What do you really know about our leaders? We die of want to know what they know to learn exactly how to track and, ideally, to emulate. Perhaps you can name the leaders at the forefront of their industry or profession. Maybe you think you might be more successful if you could be more like them, then you study their work, purchase their books and may seek to remain in their organizations. Even when you have studied everything you can about them and think you understand the keys to its success, you do not know. Is there anything else you should do.
Your search for excellence is a noble journey. Unfortunately, the road often leads to frustration rather insane triumphant success when seemingly small things are overlooked. Sometimes just a simple thing is the key to solving the barriers of performance that have been holding, allowing finally achieve their goals with greater ease. This has taught or has been for decades and that learning was the common path to mastery of a profession or art. Today the school is the conventional answer, with knowledge distributed via conference rooms, online courses and e-mail exchanges with teachers.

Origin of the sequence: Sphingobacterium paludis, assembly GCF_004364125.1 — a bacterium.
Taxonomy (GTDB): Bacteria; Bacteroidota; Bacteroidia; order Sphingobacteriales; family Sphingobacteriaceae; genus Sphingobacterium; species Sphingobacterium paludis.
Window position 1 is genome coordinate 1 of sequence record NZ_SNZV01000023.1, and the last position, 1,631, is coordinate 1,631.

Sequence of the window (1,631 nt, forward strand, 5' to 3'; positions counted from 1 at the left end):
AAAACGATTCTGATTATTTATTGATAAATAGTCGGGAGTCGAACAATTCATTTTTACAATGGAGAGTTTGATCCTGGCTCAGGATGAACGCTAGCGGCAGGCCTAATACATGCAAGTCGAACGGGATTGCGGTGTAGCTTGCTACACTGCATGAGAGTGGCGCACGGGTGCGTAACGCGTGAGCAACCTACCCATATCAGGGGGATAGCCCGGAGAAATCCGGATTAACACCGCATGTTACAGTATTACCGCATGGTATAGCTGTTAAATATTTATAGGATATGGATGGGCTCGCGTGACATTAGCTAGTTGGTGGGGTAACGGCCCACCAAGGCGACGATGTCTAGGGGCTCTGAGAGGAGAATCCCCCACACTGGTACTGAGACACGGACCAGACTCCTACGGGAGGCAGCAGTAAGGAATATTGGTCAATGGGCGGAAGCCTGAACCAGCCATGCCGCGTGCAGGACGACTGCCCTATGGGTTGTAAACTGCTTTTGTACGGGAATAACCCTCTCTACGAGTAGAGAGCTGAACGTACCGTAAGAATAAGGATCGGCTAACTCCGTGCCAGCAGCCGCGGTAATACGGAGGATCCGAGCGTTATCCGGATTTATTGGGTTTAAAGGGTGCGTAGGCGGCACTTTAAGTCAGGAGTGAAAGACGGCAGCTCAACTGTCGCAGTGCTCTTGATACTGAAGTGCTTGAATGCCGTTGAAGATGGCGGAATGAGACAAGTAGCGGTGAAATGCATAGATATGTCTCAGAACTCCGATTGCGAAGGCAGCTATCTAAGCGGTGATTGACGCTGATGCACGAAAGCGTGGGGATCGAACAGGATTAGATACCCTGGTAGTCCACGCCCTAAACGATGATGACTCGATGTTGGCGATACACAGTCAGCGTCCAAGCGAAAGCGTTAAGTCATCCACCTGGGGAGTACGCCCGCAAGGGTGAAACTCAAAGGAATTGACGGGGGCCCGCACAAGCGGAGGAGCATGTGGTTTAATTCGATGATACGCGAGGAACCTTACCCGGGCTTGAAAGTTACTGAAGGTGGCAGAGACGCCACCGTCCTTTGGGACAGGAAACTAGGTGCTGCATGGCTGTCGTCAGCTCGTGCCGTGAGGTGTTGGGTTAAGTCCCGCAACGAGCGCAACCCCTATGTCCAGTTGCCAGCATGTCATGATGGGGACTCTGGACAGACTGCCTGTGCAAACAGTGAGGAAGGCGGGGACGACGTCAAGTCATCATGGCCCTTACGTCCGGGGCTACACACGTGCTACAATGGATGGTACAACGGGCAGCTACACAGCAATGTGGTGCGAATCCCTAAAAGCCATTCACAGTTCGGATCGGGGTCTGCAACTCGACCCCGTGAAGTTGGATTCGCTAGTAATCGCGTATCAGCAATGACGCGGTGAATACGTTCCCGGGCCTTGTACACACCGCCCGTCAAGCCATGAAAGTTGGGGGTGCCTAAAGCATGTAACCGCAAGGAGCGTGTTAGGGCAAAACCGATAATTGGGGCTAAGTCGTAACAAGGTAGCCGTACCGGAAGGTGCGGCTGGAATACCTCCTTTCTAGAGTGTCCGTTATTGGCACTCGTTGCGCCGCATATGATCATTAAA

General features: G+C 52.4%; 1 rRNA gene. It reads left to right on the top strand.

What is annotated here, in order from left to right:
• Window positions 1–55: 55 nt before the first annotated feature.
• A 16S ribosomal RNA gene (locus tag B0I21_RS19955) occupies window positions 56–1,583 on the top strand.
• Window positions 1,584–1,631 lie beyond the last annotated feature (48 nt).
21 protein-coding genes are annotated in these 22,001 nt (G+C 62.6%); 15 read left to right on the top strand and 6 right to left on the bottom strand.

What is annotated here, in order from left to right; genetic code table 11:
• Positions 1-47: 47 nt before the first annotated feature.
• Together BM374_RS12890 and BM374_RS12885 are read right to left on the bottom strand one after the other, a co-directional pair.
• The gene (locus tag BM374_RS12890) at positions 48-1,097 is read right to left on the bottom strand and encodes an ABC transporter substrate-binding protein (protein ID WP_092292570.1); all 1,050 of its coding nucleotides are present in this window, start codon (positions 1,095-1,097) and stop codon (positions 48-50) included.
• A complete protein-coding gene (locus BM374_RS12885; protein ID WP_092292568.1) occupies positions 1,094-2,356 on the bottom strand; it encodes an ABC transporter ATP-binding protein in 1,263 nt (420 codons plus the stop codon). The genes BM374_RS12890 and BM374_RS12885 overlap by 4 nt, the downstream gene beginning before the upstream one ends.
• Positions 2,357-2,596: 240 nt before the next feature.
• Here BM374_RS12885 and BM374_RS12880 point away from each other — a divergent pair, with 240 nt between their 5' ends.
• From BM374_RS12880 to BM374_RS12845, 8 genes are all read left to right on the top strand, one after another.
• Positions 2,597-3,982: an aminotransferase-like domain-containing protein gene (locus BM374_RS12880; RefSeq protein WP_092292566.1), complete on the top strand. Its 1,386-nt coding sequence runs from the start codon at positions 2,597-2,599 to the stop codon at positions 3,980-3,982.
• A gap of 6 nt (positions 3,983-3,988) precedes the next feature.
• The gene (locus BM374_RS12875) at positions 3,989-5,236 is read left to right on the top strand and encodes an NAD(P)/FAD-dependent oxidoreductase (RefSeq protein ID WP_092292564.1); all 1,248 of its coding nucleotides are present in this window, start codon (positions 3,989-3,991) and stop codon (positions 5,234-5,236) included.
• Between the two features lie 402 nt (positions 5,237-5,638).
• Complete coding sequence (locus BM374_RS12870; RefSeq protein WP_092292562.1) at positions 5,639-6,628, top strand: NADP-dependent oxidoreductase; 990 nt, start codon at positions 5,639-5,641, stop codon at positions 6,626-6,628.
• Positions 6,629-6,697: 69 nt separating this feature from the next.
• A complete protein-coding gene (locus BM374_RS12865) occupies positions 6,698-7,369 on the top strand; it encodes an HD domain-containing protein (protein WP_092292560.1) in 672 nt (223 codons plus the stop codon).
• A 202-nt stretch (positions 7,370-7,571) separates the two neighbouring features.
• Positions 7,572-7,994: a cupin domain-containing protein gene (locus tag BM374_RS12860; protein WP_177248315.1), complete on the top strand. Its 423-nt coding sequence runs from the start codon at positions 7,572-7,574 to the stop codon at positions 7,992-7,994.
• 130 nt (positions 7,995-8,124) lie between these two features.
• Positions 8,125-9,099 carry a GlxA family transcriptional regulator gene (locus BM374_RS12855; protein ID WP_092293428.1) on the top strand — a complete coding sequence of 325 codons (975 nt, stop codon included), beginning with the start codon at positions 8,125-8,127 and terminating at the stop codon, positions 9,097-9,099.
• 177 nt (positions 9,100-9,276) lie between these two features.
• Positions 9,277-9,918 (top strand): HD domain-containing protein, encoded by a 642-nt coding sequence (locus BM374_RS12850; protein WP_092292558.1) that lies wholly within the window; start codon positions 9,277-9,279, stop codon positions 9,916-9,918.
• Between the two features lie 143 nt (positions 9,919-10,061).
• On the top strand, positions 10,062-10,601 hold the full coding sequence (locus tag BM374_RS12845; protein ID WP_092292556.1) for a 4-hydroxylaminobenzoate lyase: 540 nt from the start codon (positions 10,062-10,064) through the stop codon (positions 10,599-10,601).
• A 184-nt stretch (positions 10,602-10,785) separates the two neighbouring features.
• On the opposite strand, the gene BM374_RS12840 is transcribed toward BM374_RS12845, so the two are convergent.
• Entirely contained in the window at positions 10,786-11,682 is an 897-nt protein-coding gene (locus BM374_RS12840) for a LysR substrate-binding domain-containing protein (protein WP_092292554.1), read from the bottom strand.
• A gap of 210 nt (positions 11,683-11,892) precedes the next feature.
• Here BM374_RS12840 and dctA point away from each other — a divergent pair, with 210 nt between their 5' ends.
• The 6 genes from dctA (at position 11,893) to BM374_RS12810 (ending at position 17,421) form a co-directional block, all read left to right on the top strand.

Connections are occasional and not very personal. Today we are more isolated from people who have to learn. The technology makes it easy for leaders to protect and maintain their personal space distance learners. Yes, we learn, but we do not learn enough. We do not learn the important part. No matter how carefully we listen to what others say, no matter how closely we look at what they do, our imitation is imperfect because I do not understand why they do what they do.